SISAL

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For the fiber, see sisal. For the town, see Sisal, Yucatán.
SISAL
Paradigm(s) functional, dataflow
Designed by James McGraw
Developer James McGraw et al., at University of Manchester, LLNL, Colorado State University, and DEC
Appeared in 1983
Typing discipline static, strong
Major implementations osc, sisalc
Influenced by VAL, Pascal, C, Fortran
Influenced SAC

SISAL (Streams and Iteration in a Single Assignment Language) is a general-purpose single assignment functional programming language with strict semantics, implicit parallelism, and efficient array handling. SISAL outputs a dataflow graph in Intermediary Form 1 (IF1). It was derived from VAL (Value-oriented Algorithmic Language, designed by Jack Dennis), and adds recursion and finite streams. It has a Pascal-like syntax and was designed to be a common high-level language for numerical programs on a variety of multiprocessors.

History[edit]

SISAL was defined in 1983 by James McGraw et al., at the University of Manchester, LLNL, Colorado State University and DEC. It was revised in 1985, and the first compiled implementation was made in 1986. Its performance is superior to C and rivals Fortran, according to some sources,[1] combined with efficient and automatic parallelization.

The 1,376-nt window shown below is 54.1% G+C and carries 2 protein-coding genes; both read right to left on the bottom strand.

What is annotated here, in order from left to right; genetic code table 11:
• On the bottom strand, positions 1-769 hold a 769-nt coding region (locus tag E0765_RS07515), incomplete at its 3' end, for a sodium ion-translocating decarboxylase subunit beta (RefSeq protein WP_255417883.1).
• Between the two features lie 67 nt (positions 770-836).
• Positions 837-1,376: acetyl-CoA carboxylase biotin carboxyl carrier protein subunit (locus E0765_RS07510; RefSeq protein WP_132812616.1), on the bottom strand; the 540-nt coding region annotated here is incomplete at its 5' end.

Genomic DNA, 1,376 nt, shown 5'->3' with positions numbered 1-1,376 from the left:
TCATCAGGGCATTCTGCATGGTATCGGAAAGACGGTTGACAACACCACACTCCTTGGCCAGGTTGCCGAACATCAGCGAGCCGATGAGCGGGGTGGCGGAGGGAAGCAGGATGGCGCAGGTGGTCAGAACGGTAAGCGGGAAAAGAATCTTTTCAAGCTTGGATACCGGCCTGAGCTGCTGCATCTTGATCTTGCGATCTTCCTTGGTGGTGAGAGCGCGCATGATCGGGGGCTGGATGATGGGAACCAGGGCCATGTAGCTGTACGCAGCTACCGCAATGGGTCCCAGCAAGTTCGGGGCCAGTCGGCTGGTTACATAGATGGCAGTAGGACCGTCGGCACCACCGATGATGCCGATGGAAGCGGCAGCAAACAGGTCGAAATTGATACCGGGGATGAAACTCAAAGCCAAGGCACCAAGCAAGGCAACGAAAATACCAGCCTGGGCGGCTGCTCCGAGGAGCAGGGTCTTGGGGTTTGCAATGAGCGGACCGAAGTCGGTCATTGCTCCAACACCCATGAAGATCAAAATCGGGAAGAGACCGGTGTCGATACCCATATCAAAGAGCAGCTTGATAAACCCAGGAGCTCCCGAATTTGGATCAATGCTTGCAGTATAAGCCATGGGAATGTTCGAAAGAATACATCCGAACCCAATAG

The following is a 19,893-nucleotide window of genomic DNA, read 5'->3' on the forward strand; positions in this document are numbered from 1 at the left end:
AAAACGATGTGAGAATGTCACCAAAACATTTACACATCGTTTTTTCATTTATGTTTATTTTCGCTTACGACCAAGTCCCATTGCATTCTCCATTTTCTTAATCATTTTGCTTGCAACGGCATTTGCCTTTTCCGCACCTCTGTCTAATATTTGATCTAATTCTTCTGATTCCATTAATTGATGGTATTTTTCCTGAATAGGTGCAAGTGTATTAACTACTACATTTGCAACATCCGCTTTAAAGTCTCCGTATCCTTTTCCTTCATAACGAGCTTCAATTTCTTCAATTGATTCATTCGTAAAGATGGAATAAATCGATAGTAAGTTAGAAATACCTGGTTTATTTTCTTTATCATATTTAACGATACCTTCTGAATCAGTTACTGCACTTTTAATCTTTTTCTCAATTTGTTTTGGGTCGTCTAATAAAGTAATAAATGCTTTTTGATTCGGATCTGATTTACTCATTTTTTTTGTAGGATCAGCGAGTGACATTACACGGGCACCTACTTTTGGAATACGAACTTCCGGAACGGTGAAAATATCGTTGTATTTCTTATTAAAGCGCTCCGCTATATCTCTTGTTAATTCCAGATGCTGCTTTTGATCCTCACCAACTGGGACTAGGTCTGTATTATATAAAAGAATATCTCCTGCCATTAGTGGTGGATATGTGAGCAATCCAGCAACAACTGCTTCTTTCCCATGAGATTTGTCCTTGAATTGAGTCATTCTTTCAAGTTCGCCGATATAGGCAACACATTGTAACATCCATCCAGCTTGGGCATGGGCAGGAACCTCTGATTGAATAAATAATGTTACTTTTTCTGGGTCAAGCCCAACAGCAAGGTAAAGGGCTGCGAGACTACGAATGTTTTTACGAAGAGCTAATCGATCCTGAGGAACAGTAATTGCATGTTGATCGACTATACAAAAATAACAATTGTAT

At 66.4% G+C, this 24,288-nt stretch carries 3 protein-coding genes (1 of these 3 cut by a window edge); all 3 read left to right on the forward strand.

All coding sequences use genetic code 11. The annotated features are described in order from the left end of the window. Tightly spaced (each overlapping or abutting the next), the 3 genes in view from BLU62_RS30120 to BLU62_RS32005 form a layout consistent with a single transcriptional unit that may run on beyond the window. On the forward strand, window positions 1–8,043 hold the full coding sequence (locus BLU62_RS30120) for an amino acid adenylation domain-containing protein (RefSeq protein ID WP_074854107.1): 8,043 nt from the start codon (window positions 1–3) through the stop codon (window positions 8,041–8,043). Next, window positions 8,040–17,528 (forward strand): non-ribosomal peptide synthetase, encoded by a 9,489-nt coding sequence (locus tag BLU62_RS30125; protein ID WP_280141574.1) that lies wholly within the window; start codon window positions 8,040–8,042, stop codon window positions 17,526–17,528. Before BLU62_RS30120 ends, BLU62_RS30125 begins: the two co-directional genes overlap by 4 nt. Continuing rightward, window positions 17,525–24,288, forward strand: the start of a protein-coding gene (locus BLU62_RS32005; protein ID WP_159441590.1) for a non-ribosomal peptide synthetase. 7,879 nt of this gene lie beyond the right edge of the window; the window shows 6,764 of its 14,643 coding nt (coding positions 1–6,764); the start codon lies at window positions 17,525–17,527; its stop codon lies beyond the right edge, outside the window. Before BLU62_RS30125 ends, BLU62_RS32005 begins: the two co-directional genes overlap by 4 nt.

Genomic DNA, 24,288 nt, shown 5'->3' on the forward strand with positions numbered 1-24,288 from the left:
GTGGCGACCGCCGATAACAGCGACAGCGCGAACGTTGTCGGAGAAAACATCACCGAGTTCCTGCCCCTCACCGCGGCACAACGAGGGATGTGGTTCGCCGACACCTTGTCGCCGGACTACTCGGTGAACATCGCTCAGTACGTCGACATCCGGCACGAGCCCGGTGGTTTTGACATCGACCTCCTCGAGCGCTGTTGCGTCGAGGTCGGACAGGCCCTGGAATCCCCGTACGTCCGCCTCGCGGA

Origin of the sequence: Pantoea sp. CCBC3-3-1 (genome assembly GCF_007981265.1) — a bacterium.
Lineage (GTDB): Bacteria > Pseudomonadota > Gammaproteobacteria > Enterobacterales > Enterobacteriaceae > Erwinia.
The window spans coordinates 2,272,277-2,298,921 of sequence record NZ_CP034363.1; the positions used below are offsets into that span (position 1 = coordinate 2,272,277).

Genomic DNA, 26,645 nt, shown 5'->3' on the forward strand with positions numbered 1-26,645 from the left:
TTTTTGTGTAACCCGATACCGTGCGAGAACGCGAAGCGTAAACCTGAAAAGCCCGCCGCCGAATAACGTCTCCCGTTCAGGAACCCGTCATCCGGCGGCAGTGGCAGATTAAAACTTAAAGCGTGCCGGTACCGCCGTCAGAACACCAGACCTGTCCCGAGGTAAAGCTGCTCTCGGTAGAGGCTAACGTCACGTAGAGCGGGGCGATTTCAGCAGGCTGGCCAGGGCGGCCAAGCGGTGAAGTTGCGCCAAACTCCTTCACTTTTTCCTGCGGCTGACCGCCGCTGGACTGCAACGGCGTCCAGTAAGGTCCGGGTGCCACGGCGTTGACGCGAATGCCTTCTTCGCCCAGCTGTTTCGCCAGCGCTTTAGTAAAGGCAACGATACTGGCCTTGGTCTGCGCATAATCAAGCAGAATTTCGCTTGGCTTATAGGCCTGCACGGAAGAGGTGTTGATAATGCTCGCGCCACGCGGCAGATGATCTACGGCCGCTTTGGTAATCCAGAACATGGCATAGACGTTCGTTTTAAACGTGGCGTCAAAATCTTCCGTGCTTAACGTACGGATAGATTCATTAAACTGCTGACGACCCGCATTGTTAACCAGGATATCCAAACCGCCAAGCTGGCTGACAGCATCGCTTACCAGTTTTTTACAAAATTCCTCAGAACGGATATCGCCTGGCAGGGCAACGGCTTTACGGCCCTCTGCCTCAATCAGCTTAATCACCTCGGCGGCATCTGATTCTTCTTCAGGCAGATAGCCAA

SISAL's name came from grepping "sal" for "Single Assignment Language" from the Unix dictionary /usr/dict/words.

Versions exist for the Cray X-MP, Y-MP, 2; Sequent, Encore Alliant, DEC VAX-11/784, dataflow architectures, KSR1, Transputers and systolic arrays.

SISAL Renaissance Era[edit]

SISAL saw a brief resurgence in 2010 when a group of undergraduates at Worcester Polytechnic Institute investigated implementing a fine-grain parallelism backend for the SISAL language.[2]

Footnotes[edit]

  1. ^ Retire Fortran?: a debate rekindled, David Cann, August 1992, Communications of the ACM, Volume 35, Issue 8
  2. ^ http://www.wpi.edu/Pubs/E-project/Available/E-project-031210-134520/unrestricted/FinalReport.pdf

References[edit]

This article is based on material taken from the Free On-line Dictionary of Computing prior to 1 November 2008 and incorporated under the "relicensing" terms of the GFDL, version 1.3 or later.

External links[edit]